Standard & Poor's revised its outlook on Maine to stable from negative and assigned a AA to $53 million of general obligation bonds the state is scheduled to price on Thursday.

"We revised the outlook based on our view of Maine's significant progress in reducing its accumulated, unreserved general-fund deficit and unfunded pension liability in fiscal 2011," S&P analyst Ken Rodgers said in a report released Friday.

The AA rating, which was also affirmed on the state's outstanding GOs, reflects Standard & Poor's view of Maine's improving economy, strong fiscal policies and practices, moderate debt and other liabilities, and adequate liquidity for the rating.

"While these developments are encouraging, MaineCare, the state's Medicaid program, continues to face operational and fiscal challenges," Rodgers noted.

On May 17, Moody's Investors Service revised its outlook on the state in the opposite direction — to negative from stable.

In a report, Moody's said the negative outlook reflects Maine's recurring challenges on the spending side of its budget, including Medicaid, as well as minimal budget stabilization fund balances and a weak general-fund liquidity position.

Moody's assigned a Aa2 to the new GO bonds and affirmed the rating on approximately $498 million in outstanding debt.

"The Aa2 rating is supported by Maine's manageable debt levels, improving revenue performance, the resolution of recent budget shortfalls with largely recurring actions, and pension reforms," Moody's analysts said.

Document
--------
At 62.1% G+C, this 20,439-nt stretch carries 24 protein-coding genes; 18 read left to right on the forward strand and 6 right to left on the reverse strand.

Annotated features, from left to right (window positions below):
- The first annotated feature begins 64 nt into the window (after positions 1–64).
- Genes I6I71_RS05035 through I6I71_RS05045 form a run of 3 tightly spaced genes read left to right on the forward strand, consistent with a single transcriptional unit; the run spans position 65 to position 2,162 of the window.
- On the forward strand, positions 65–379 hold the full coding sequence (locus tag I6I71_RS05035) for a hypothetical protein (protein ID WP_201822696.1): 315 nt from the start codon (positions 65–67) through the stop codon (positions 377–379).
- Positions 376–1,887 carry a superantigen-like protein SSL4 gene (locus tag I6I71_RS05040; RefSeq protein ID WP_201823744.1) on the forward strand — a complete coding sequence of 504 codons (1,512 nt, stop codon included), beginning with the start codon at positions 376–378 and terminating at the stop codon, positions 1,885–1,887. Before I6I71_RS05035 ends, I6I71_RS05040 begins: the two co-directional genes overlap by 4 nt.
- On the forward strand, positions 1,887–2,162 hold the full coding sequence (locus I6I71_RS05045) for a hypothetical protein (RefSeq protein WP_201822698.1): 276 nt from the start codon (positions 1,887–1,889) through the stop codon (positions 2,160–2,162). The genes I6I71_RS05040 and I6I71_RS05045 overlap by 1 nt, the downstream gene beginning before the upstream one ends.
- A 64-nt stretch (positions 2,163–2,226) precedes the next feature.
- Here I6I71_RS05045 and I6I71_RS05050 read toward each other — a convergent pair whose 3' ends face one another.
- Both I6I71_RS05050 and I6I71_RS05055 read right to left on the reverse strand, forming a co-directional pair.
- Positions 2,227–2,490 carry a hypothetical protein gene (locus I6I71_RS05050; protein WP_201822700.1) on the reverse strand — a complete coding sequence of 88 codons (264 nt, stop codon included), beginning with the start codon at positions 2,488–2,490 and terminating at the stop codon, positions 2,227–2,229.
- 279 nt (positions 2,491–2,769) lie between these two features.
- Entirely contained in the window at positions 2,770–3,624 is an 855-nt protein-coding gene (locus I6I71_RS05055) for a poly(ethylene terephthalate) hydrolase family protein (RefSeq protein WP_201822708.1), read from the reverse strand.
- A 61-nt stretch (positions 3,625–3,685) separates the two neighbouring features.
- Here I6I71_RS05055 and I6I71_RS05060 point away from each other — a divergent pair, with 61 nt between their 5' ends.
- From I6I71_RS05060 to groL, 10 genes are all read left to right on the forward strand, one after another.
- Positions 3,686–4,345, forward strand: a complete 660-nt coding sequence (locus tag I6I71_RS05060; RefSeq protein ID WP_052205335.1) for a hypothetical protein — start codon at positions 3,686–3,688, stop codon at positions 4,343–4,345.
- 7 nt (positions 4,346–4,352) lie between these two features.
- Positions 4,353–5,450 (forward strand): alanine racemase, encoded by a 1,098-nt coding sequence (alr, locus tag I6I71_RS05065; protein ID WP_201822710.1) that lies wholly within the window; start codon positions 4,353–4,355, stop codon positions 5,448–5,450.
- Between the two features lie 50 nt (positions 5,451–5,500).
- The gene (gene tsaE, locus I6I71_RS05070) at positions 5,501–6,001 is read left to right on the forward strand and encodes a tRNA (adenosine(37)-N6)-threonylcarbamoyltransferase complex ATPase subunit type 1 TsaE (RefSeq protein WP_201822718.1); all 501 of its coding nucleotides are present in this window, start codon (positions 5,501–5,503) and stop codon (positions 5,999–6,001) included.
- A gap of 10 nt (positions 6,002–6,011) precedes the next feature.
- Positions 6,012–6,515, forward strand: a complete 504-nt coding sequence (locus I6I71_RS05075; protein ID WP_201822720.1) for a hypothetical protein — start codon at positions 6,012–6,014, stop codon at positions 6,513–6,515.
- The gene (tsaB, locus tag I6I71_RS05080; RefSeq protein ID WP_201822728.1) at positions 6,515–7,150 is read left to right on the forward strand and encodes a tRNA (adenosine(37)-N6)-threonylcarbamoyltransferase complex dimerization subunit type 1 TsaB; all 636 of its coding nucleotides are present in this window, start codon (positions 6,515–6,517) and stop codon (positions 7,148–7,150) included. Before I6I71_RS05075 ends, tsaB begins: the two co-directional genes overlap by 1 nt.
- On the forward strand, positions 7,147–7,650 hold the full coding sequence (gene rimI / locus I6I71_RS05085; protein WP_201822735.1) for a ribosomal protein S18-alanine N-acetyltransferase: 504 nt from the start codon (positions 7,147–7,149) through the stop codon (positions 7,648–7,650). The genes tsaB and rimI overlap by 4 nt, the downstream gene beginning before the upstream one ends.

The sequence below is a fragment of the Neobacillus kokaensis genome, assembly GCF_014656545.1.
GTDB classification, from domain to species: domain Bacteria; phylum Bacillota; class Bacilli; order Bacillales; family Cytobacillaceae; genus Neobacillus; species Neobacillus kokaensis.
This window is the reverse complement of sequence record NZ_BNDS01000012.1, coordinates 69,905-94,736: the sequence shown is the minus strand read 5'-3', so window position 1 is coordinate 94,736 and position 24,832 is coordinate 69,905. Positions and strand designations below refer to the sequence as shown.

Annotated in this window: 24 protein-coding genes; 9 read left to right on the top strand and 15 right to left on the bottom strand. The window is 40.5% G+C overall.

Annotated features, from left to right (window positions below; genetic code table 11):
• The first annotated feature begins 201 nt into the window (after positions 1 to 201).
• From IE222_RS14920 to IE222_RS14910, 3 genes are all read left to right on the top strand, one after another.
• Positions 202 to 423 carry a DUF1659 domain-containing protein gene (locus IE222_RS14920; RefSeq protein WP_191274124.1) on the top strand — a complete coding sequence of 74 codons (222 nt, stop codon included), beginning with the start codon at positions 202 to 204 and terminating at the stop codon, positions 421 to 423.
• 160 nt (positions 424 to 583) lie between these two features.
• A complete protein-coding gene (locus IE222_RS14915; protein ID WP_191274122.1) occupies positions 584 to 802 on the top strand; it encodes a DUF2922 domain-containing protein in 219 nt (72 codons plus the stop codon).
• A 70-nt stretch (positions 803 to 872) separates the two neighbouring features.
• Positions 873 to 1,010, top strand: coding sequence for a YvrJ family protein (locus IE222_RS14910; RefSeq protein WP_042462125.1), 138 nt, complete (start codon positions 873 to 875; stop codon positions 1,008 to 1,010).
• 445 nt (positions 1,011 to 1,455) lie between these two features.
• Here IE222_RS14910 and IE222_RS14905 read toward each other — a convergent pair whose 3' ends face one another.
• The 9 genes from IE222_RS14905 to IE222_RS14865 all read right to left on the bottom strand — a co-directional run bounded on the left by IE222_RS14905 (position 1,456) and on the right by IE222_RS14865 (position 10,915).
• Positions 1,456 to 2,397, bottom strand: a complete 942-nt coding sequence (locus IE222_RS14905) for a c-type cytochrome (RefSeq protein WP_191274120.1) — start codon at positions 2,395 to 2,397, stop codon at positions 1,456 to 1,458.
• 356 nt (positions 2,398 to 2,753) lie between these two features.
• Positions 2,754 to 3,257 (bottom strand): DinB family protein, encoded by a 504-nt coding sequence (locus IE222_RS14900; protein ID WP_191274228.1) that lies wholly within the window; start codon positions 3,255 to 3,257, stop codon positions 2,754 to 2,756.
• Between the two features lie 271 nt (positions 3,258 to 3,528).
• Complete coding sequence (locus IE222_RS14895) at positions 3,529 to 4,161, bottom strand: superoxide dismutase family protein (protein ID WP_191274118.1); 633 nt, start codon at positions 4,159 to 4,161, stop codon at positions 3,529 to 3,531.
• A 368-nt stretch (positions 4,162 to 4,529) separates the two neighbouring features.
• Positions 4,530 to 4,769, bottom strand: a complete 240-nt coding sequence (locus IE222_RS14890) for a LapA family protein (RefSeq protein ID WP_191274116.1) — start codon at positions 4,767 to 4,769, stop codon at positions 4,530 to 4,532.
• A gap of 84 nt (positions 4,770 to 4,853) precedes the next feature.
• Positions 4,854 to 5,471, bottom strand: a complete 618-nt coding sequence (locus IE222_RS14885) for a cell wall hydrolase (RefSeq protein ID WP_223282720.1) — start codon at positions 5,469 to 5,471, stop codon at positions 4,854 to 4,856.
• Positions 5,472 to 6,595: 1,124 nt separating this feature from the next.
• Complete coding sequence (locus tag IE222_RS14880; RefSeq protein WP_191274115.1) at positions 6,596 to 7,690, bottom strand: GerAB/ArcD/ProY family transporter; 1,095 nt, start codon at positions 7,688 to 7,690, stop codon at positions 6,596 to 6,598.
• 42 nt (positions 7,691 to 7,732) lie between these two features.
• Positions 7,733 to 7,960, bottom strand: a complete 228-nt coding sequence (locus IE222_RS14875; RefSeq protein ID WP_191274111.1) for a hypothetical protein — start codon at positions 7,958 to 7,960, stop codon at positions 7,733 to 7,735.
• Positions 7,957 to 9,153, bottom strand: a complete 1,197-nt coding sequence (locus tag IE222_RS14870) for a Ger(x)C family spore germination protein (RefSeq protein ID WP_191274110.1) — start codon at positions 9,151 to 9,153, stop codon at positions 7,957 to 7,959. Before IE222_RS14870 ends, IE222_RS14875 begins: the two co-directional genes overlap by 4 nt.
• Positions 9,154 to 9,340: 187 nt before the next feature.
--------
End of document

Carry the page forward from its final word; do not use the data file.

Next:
Maine Treasurer Bruce Poliquin said in a statement that he's pleased that Moody's affirmed the "solid Aa2 credit rating."

"I note that Moody's recognized the positive financial impact of state government eliminating $1.7 billion of our unfunded public pension liability last year," he said. "This year, the rating agency acknowledges the long-term financial health of our ongoing initiative to right-size our Medicaid program."

Fitch Ratings does not rate the bonds.

Maine is expected to issue $15.6 million of federally taxable Series 2012A bonds and $36.9 million of Series 2012B bonds on May 31 in a competitive offering.

During the late spring of each year, Maine typically borrows money in order to fund capital projects such as road and bridge construction and repairs, according to the Maine treasurer's office.

"Our office anticipates strong demand at the May 31 bond sale," Poliquin said.

Bond counsel is Edwards Wildman Palmer LLP and financial advisor is Public Financial Management Inc.

The Series A bonds will mature in 2013 through 2015 and the Series B bonds will mature in 2015 through 2022. The bonds will not be subject to redemption.

Maine lawmakers and voters approved the bonds during past years. This year, the Legislature has approved a $96 million debt package for the coming year, but Gov. Paul LePage has yet to sign off on the bonds.

LePage, who has voiced concerns about issuing more debt, has until Tuesday to act on the bond issues. If he does not veto the bill, it will go on to Maine's voters in November.

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